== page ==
Tuesday, January 25, 2011

Punching Up the State of the Union

Tonight President Obama will deliver his annual State of the Union address to a joint session of Congress and Americans everywhere.  As the nation stands shakily poised on the brink of economic recovery, still immersed in a difficult war in Afghanistan, and struggling with the consequences of partisan politics as never before, the President's address has the potential to be a watershed event in our nation's history.

My prediction:  The speech will be twenty minutes too long, the President will gesticulate dramatically approximately 300 times, and the cameras will cut away to disgruntled Republicans at every possible opportunity.
Those are easy calls, of course.  Talking and gesturing are Mr. Obama's long suit, and Republicans are a bunch of sour-faced old white men who don't like not getting their way.  (Oh, calm down; so are Democrats, except slightly less old and white.)  All in all, the State of the Union address, while an important annual event, is pretty predictable and typically kind of a snoozefest.  In fact, there's likely to be at least one cutaway shot to an elderly Senator or Supreme Court Justice actually nodding off during the speech, probably during the part when Obama introduces a 10-year-old who proves that he is right about everything in the entire world because she won a geography bee or something. 

As entertaining as that will be, it's not enough.  The State of the Union speech desperately needs some punching up to hold the attention of a beleagured and easily bored populace.  What's that, you say?  Do I have any ideas on the subject?  Oh, now, if I had ideas and opinions, I would be one of those electronic webloggers on the Internets.  So, yes.

Unfortunately, it's already too late for my first and best idea for drawing more interested eyeballs to the State of the Union address.  If you ask me, Washington and Hollywood both missed a titanium opportunity by announcing Oscar nominations on the same day as the President's speech...and not combining them.  I mean, the Academy Awards are all about prestige.  What could be more prestigious than having the leader of the free world announce that Toy Story 3 is up for Best Picture?  What could be better for diplomacy than to congratulate our Spanish and British allies on their representation in the Best Actor race (while making it clear that the US of A still produces 60% of the best actors in the world - BAM)?  The President could have led Congress in a singalong of the Best Original Song nominees:  "OK, now let me hear the Tea Party brothers throw down on 'I See the Light' from Tangled!"  Alas, it's not to be.  If it were up to me, some White House staffer's head would roll over this oversight.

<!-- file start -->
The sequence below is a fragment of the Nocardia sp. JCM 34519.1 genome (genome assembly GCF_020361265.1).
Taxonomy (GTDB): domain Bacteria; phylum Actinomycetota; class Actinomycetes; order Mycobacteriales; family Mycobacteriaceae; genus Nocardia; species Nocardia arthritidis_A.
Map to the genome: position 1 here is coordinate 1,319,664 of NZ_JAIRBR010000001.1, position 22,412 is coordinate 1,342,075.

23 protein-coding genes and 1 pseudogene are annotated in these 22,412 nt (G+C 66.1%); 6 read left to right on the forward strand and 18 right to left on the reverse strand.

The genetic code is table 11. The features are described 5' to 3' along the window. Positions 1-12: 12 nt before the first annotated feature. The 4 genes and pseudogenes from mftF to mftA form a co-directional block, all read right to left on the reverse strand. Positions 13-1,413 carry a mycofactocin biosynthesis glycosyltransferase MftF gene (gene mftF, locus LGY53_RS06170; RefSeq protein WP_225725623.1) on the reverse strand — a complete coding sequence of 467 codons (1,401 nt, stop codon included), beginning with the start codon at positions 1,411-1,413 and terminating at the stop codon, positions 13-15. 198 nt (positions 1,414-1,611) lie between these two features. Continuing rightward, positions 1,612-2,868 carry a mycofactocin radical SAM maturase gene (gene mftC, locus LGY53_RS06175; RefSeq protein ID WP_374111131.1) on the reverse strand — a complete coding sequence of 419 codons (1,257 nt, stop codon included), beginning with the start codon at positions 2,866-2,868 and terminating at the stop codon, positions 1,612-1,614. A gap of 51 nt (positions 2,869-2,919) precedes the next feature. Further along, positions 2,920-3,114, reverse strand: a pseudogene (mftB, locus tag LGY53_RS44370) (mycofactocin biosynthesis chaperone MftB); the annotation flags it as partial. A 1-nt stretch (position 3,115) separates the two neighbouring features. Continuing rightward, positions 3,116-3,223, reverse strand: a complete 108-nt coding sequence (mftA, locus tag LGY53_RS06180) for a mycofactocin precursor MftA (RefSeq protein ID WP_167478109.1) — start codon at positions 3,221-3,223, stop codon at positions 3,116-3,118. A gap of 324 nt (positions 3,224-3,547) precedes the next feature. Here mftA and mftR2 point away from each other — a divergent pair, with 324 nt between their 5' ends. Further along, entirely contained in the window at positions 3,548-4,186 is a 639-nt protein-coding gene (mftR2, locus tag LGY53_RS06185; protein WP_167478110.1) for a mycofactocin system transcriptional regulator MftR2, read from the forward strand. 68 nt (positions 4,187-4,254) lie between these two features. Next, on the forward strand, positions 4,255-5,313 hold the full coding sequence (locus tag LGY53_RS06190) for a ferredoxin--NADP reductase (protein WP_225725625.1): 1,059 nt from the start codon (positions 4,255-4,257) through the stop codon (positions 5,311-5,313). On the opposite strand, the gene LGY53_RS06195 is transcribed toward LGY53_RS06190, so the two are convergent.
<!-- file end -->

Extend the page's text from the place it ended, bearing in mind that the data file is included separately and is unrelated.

Still, there are other good ideas on the table.  How about a comedy bit where Ted "The Golden Voice" Williams comes out and pretends to be Barack Obama?  What a merry mixup when the formerly homeless radio announcer - newly self-graduated from an abbreviated stint in rehab - presents himself to the Congress as the President!  In a conservative suit and modest graying Afro, many in the chamber and in living rooms across America would be taken in by the uncanny resemblance of the two men.  Then, Ted Williams would open his mouth, and instead of the stilted cadence and groove-free oratory we all know and love, we would hear the remarkable velvety tones that have captivated a nation via YouTube and Dr. Phil.  And then he would start chugging from a bottle of Grey Goose vodka, and the joke would be on Congress!  The President could come out, shake Ted Williams' hand, accept a pull on the vodka botle, and begin his speech to an appreciative and relaxed audience. 

But wait, there's more.  As President of the Senate and Speaker of the House, poor Joe Biden and John Boehner are stuck in their chairs behind Mr. Obama for the whole speech.  They're on camera every moment he is, so they can't roll their eyes or adjust themselves or squish their faces up when they break wind.  Fortunately, the Vice President and the Speaker just may be the most perfectly-matched pair of underlings in American history:  between Biden's inappropriate bursts of laughter and Boehner's opportunistic tears, they're like those theatre masks that depict comedy and tragedy.  I suggest they dress up like a couple of harlequins, the better to portray their roles as the official court jesters of the State of the Union address.  Maybe they could break into a chorus from Pagliacci or "Tears of a Clown" if the speech bogs down.

Hey, Joe, does this clown suit
make my butt look big?
Finally, I'd like to suggest that the judges from "American Idol" be on hand to critique the President's performance.  I think the speech would be enhanced by Steven Tyler's maniacal table-drumming, not to mention the entertainment factor provided when the aging Aerosmith frontman ogles the female Congressional pages and the First Daughters.  Jennifer Lopez can run up to the podium and tearfully embrace Mr. Obama whenever he mentions hardship, struggle, illness, or his dream of Broadway.  (Note to JLo:  be sure to wear something bootylicious.)  And Randy Jackson will probably be rebuked if he shouts out "Dawg!" too many times, so his best bet is to have the cameras catch him repeatedly leaning into his fellow judges and mouthing, "Are you sure he's black?" 

Ryan, you can wait outside and watch it on TV.
So there you have it.  I invite - nay, implore - the stagers of the State of the Union address to consider these suggestions.  I thank you, America thanks you, and that old guy sleeping in the third row thanks you.

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